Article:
It has been a lower week for investment markets as concerns over weakening economic sentiment and high inflation persist.
Following months of inflation climbing significantly above target, the European Central Bank (ECB) set out plans on Thursday to end its eight-year policy of negative interest rates. The bank announced that it will stop its bond buying program and raise interest rates by a quarter point in July. The planned increase will bring the interest rate from its current -0.5% to -0.25%.
The ECB is one of the last of the major central banks to raise rates, and the focus now turns to the size and pace of future rises. The ECB said it was likely to “raise the key ECB rates again in September”, ending the era of negative interest rates. This counterintuitive practice sees an investor lend money (by buying a bond) to governments and some highly rated companies for a guarantee of getting less back at a future date. This idea was hard to comprehend when inflation was near zero and is now very painful on a real return basis in this high inflation environment.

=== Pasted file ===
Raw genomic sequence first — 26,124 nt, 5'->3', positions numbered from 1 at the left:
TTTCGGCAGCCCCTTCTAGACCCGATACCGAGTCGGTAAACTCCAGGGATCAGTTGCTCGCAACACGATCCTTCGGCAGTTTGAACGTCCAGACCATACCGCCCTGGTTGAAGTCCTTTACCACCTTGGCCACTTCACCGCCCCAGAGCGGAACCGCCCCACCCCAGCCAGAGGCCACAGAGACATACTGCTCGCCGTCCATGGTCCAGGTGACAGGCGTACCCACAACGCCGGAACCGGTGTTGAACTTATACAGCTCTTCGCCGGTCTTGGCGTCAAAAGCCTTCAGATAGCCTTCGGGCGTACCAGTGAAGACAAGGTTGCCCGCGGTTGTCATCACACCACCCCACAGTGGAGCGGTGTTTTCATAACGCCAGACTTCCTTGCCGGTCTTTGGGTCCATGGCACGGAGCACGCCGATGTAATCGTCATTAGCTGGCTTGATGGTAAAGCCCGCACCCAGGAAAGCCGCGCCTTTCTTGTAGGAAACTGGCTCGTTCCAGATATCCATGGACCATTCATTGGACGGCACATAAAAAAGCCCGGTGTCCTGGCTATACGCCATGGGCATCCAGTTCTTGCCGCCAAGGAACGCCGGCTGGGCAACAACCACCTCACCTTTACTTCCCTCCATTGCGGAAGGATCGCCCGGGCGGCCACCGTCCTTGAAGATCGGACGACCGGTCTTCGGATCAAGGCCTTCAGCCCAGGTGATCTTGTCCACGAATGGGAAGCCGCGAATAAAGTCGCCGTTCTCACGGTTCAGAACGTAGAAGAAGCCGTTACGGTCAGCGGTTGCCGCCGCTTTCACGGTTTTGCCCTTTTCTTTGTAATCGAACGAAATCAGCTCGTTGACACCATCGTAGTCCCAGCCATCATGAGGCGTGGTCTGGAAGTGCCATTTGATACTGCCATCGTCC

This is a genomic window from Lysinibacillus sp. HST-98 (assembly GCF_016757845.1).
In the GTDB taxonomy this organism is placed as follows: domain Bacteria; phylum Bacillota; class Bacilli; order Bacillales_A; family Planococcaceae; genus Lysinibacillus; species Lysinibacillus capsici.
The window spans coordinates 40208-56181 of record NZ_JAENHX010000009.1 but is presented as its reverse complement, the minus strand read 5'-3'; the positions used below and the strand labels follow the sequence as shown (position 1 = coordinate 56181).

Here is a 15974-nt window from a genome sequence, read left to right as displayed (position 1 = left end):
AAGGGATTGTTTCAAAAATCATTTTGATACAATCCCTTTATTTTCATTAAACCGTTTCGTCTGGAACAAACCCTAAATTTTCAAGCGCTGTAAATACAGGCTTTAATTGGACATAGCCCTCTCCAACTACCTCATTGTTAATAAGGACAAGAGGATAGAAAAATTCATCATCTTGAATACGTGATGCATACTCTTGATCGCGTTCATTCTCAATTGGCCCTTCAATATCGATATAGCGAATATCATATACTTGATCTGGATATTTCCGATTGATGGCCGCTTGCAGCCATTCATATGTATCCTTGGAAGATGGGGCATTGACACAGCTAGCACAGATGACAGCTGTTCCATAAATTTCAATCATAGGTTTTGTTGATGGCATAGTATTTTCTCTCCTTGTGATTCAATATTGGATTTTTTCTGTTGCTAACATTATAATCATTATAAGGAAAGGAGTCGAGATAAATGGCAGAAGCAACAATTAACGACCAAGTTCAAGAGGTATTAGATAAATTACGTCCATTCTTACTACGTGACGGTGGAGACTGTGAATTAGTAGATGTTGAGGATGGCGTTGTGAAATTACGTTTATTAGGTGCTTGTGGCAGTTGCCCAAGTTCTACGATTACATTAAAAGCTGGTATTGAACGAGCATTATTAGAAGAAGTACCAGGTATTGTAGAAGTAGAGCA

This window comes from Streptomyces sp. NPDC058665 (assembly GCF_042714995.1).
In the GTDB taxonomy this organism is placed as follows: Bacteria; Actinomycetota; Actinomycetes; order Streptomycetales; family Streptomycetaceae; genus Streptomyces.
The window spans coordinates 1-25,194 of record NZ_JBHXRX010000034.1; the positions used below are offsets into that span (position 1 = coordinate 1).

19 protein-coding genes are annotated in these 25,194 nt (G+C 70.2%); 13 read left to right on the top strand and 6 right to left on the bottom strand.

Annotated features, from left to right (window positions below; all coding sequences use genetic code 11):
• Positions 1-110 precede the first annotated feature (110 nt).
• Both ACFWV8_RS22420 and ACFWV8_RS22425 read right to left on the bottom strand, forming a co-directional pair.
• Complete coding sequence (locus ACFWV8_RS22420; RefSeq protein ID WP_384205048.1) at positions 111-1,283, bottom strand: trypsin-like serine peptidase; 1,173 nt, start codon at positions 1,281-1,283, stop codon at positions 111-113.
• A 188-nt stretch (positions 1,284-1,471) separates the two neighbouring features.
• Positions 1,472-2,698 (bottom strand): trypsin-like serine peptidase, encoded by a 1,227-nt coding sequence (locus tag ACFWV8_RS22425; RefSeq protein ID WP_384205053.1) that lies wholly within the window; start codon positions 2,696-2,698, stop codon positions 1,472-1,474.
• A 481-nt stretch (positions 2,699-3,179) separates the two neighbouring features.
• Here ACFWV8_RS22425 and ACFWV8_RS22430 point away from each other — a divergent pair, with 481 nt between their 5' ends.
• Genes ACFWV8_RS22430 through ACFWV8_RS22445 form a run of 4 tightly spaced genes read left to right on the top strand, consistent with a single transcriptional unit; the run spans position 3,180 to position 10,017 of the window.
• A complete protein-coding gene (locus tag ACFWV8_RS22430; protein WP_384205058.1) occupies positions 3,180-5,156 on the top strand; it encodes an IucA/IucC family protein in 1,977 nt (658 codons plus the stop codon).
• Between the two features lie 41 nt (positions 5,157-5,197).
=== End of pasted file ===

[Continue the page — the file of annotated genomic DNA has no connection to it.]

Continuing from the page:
With the Euro currently sitting near its record low against the dollar, the increase in interest rates could see the currency strengthen in the coming period. This won’t be welcomed by the exporting companies inside the eurozone but should help tame some of the inflationary pressures in the energy market as many of the orders are settled in dollars.
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John Naylor, Chartered FCSI – Head of Investment Committee